A push to boost college graduation rates

Nearly half of students at four-year colleges don't finish after six years, a report finds.

By , Staff writer of The Christian Science Monitor

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    At school: Students walk to class at the University of California, Irvine. Despite improvements, the US ranks 15th of 29 developed nations in terms of degrees granted.
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When it comes to competing globally, the United States not only needs to get more students into college, but it also needs them to actually earn their diplomas. That's the conclusion of business leaders and policymakers concerned about the education level of younger generations who will replace 78 million baby boomers heading toward retirement.

Despite improvements since the early 1990s, the US ranks 15th of 29 developed nations in terms of degrees granted: For every 100 students enrolled, countries such as Switzerland, Japan, and Australia award 26 degrees, compared with the 18 in the US. In fact, nearly half of American students at four-year colleges don't finish within six years, according to a report card released Wednesday by a higher-education policy group.

"Historically, our strength has been access [to higher education] and our weakness has been completion," says Patrick Callan, president of the National Center for Public Policy and Higher Education in San Jose, Calif., which produces the report card every two years. "We've always said the reason we can't be expected to do so well on completion is because we're generous on access. But now, we see countries catching up to us and surpassing us on access and completion."

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The report card, called "Measuring Up 2008," also puts a spotlight on lower graduation rates for segments of the population that are growing: Forty-one percent of African-American college students and 47 percent of Hispanic students earn a bachelor's degree within six years, for instance, compared with 59 percent of whites. "We can't get to international competitiveness ... without doing a better job for these populations," Mr. Callan notes.

College completion has gained the attention of Bill and Melinda Gates. By 2025, the philanthropists want to double the annual number of low-income Americans under age 26 who earn a postsecondary degree or valuable work credential. Over the next three years, their foundation plans to spend up to $500 million on the first phase, which will focus largely on supporting promising efforts at the community-college level.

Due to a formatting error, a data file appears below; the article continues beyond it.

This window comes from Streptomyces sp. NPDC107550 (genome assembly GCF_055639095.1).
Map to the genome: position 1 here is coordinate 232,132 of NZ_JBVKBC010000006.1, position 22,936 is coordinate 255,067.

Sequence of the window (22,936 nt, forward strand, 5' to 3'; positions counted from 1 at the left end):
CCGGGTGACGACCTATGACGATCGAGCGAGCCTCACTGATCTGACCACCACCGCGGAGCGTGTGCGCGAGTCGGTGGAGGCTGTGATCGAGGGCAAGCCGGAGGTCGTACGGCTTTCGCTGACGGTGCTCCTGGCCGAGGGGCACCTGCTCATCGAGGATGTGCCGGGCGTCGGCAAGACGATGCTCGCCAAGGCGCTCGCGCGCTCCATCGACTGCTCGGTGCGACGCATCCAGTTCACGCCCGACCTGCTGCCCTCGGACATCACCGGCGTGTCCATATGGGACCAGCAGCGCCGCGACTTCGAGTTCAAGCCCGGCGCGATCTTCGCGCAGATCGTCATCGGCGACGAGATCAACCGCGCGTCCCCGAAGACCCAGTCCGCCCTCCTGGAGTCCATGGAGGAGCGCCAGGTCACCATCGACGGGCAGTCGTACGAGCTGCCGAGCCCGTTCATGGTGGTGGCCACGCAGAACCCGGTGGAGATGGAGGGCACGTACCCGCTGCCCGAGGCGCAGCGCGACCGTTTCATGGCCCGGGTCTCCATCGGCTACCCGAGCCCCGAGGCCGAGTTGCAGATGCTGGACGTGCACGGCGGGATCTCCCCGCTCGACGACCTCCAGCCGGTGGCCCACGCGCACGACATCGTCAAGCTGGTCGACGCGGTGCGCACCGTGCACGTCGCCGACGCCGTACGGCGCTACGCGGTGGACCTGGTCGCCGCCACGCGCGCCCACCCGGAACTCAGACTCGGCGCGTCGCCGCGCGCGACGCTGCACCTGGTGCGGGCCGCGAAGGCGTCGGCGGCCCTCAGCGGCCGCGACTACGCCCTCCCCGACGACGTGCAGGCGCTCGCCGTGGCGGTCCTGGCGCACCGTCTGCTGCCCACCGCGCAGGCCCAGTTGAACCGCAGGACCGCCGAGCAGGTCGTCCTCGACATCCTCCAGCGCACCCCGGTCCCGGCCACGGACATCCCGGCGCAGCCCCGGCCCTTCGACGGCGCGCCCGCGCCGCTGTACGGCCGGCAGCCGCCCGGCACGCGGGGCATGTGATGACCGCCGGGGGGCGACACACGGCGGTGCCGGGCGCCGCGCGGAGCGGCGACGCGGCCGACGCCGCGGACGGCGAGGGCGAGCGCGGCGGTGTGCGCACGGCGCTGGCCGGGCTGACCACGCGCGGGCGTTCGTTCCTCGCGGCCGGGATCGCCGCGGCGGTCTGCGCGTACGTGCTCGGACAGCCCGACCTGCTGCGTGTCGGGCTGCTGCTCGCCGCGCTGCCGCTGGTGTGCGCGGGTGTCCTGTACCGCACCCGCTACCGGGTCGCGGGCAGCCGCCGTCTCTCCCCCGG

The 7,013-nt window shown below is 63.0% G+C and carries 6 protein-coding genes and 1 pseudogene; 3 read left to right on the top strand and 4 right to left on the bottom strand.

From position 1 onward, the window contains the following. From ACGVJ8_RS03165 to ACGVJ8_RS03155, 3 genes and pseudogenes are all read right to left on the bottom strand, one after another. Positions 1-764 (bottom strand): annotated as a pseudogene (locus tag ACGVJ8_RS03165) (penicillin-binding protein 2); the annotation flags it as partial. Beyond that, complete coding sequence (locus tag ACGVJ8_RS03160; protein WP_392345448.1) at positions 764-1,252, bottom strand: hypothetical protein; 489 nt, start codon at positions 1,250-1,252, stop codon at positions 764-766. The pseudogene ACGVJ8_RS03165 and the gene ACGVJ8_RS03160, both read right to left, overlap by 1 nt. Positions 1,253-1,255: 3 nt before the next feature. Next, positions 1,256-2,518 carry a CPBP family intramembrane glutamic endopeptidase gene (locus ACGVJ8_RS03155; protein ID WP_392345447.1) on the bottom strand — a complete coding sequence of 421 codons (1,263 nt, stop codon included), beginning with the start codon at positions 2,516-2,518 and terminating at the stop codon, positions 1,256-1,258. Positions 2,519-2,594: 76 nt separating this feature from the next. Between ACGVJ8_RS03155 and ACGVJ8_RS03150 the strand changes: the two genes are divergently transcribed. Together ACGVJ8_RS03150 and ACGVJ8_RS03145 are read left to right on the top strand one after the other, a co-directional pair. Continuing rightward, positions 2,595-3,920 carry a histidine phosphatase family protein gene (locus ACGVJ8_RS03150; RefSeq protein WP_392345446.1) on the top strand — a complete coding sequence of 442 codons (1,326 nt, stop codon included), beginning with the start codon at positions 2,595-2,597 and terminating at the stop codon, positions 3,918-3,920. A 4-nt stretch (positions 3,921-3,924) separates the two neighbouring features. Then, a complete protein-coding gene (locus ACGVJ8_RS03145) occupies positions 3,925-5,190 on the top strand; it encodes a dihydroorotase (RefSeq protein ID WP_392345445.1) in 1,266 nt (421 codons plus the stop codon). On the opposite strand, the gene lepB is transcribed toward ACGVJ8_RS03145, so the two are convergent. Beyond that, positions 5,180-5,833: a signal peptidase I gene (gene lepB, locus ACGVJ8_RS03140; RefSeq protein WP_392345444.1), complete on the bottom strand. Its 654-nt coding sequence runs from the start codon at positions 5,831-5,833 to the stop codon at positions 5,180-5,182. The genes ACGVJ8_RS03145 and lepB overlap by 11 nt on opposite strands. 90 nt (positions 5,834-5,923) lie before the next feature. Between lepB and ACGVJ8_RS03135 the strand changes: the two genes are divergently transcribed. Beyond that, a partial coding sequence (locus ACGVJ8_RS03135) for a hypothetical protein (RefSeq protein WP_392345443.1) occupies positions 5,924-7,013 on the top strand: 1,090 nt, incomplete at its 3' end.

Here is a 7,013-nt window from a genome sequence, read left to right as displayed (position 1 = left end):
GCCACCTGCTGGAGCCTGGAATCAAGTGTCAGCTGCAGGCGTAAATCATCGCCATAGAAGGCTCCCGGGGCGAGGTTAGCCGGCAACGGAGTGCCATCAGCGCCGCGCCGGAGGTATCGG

There are ample possibilities for creating stronger incentives to complete a degree, says Hilary Pennington, the Gates Foundation's director of US special initiatives. "Maybe institutions would get more money for students who came back for a second semester, or perhaps the student would get their loan reduced for each semester they finished," she suggests.

Many students have to take remedial courses before they're ready for college-level work. Only about a third of such students persist beyond the remedial stage, the foundation estimates.

Some solutions are starting to emerge as colleges focus more on retention. Students often arrive lacking study skills, but those "who take a college-success skills course their first semester are much more successful," says George Boggs, president of the American Association of Community Colleges in Washington.

Progressive colleges are starting to use online courses to quicken remedial work and free up instructors to focus on individual coaching, Ms. Pennington says.

"The Gates money will allow us to do even more experimentation to find out what works," Mr. Boggs says.

Recent progress in college enrollment and completion could be threatened by the recession, which exacerbates longstanding concerns about affordability. In 2007, the average annual cost of a public four-year college equaled 55 percent of income for the lowest-income families.

Not everyone agrees there's an urgent need for the US to produce more graduates. Except in fields such as engineering, many employers demand a college degree as "a screening mechanism, [because] there's such a glut of college graduates that there's no point even bothering to interview people who don't have a college degree," says George Leef, director of research at the John William Pope Center for Higher Education Policy, a conservative-leaning reform group in Raleigh, N.C. Colleges need to focus on quality of learning, not quantity of graduates, he says.

But Mr. Leef agrees that efforts such as the Gates Foundation's focus on improving community colleges could be useful. "A lot more students would be better off if they first enrolled in community colleges to get a better idea if college is really what they want to do," he says.

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